A Greek tragedy-inspired performance art piece about suffering and the absurd

It's a performance piece about life and death.

Based on the Greek myth "Sisyphus" Montreal artist Victor Pilon will shovel 300 tons of sand at the Olympic Stadium.

It’s a modern study in the absurdity and repetition of life, based on an old legend.

For angering Zeus, King of the gods, Sisyphus, a mere mortal, was condemned to a repetitive task for all eternity: to push a boulder up a mountain every day, just to see it roll back down.

Pilon swapped the boulder for sand.

“I said to myself, 'if Sisyphus pushes that boulder up the mountain and it comes down and smashes and breaks on eternity, what will it become? Sand,'" he said.

Starting Sept. 28, Pilon will shovel the equivalent of 300 tons of sand from one side of the East Hall at the Olympic Stadium to the other. It will take one month.

The one shovel he will use has a microphone in it, so the audience will hear and see each scoop.

"The shovel may be shared with others and I will see if they are willing to become Sisyphus, and to be a part of the experience of the absurd because it's totally absurd: doing something which doesn't end and doesn't accomplish anything," he said.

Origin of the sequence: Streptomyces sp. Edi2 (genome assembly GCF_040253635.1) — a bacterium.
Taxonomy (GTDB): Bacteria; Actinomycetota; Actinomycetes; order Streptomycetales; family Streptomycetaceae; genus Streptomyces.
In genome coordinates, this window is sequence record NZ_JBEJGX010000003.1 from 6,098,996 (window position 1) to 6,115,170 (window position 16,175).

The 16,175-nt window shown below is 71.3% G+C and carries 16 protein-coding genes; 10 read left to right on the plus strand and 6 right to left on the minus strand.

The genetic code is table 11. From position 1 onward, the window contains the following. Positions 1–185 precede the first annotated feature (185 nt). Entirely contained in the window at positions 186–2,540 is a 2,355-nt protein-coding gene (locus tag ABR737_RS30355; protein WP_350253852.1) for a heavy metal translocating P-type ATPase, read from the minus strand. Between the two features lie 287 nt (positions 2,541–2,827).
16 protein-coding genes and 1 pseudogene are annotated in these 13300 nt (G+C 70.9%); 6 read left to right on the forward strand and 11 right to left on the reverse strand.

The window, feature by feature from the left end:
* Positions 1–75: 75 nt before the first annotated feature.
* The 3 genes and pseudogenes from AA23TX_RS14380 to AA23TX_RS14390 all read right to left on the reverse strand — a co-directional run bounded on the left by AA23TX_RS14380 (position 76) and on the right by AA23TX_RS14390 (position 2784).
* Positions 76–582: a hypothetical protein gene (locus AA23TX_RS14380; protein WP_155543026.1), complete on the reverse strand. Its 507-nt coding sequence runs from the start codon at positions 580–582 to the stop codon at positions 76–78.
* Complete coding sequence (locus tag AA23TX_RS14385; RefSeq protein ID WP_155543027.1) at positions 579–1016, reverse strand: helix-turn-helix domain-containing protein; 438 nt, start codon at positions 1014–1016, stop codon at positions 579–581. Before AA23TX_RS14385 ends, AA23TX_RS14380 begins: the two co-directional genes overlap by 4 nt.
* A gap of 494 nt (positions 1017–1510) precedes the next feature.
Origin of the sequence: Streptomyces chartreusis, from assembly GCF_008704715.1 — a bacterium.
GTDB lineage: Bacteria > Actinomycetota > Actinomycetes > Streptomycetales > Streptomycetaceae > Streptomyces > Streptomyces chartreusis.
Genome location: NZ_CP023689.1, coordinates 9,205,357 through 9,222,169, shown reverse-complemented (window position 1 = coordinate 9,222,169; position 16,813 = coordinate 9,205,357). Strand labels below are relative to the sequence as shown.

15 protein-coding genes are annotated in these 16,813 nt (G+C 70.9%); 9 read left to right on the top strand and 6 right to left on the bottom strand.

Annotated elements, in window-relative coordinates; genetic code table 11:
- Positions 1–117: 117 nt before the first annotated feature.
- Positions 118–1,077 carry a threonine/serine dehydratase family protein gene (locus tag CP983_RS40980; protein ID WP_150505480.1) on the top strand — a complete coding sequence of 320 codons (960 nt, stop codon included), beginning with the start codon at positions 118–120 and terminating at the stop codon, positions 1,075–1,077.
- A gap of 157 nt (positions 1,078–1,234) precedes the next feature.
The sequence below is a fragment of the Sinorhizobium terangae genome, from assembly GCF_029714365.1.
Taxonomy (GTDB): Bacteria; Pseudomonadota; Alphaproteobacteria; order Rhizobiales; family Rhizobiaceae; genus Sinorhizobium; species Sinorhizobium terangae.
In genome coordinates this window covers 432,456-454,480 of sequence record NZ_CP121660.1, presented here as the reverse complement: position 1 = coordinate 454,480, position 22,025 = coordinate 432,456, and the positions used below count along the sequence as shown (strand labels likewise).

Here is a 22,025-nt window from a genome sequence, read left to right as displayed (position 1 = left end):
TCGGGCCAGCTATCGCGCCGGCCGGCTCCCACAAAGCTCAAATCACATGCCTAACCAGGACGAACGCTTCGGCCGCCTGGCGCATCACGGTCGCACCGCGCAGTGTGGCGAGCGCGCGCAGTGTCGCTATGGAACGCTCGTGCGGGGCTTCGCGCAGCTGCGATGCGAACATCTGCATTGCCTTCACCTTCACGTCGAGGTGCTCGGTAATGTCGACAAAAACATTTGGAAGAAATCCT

The spark for this project was the death of Pilon's longtime life partner, who died in a car accident.

He knows he will suffer while shovelling, but not as much as he has been since Sylvain died.

Pilon said his plan has touched a nerve with others who have lost a loved one.

One worker at the Big O approached him with her story.

“It's helping me through my grief," she said to Pilon. "I lost my child a few months ago."

"She just starts crying, I start crying," said Pilon. "I'll shovel for you and I'll shovel for your son."

While people watch, he wants them to also think.

"It’s a wake-up call: what do I want to do with my life," he said. "Do I want to travel every day to go to work, what's the purpose? What's the meaning of it? The piece will be more contemplation, reflection, questioning and introspection."

He added that the timeliness of the piece is important.

"I think that COVID also reminded us about the essence of what life is about," he said. "When I will be in pain. When I will be in anguish and insecure. I will think about them."

The performance begins Tuesday at noon, and is free though a vaccination passport is required for entry.